Will Romney's speech change any minds among evangelicals in South Carolina?
COLUMBIA, South Carolina (CNN) – Two prominent voices in South Carolina Christian politics watched Mitt Romney's speech at Capitol City News & Maps in Columbia on Thursday morning: Oran Smith, president of the Palmetto Family Council, and Joe Mack, public policy director of the South Carolina Baptist Convention.
Their thoughts? A solid performance, they said, but unlikely to impact what South Carolina’s evangelicals think about Mormonism.
"It was a good speech, but I'm not sure he changed anybody's mind," Mack said. "I'm not sure it explained the difference in Mormonism and other denominations."
Mack, a Baptist, said he was sure he and Romney were far apart theologically. But he added that they likely shared many of the same positions on "values" issues.
Christian conservatives are crucial to Romney's presidential bid, and white evangelical Protestants constitute more than half of likely South Carolina’s Republican voters, according to a recent AP/Pew Poll.
Thursday's speech was aimed squarely at those evangelicals in Iowa and South Carolina who may remain skeptical of his faith.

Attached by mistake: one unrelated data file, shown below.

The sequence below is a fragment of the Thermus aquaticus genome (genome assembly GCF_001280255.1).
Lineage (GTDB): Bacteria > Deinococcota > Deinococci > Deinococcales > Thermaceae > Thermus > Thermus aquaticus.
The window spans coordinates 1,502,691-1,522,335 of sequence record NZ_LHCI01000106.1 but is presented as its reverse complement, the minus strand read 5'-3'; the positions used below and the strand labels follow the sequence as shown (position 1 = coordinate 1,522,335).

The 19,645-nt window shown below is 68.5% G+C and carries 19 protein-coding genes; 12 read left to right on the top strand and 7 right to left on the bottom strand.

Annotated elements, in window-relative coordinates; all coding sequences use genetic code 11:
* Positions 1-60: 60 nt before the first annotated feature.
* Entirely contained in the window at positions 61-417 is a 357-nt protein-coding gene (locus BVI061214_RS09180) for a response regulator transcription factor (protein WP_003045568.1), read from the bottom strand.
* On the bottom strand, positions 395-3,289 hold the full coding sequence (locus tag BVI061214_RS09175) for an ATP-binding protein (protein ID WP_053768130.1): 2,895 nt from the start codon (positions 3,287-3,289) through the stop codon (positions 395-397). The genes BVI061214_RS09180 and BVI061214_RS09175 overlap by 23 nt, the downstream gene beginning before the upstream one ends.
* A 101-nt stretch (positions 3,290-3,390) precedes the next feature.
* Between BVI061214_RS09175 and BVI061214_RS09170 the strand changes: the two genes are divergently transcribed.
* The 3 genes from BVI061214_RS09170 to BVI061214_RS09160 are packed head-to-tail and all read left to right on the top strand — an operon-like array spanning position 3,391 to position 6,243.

Smith said Romney nailed a few references sure to resonate with conservative religious voters here in the Palmetto State.
"For instance, his sadness over the coldness of religion in Europe," Smith said. "There is not a Christian church that that's not discussed on a regular basis."
The speech may have been short on theology – the word "Mormon" was mentioned just once – but Smith said Romney did well to avoid talking about the intricacies of his faith. And he would have been in bigger trouble yet had he tried to compare Mormonism to another form of Protestantism.
"For a minute there I thought he was going to go in the ditch," Smith said, comparing the Mormon faith to some of the Protestant Christian groups he mentioned, like the Lutheran and Pentacostal denominations. "I thought he was going to say that they were the same. But then he turned and he went toward Islam and the Jewish faith, and at that point I was more comfortable because at that point he wasn’t trying to say he was just another brand of Protestantism or Christianity."
Mack maintained that Romney's faith, not his past support for abortion rights or his Massachusetts pedigree, could still handicap his presidential bid, "at least among Baptists here in South Carolina."
– CNN South Carolina Producer Peter Hamby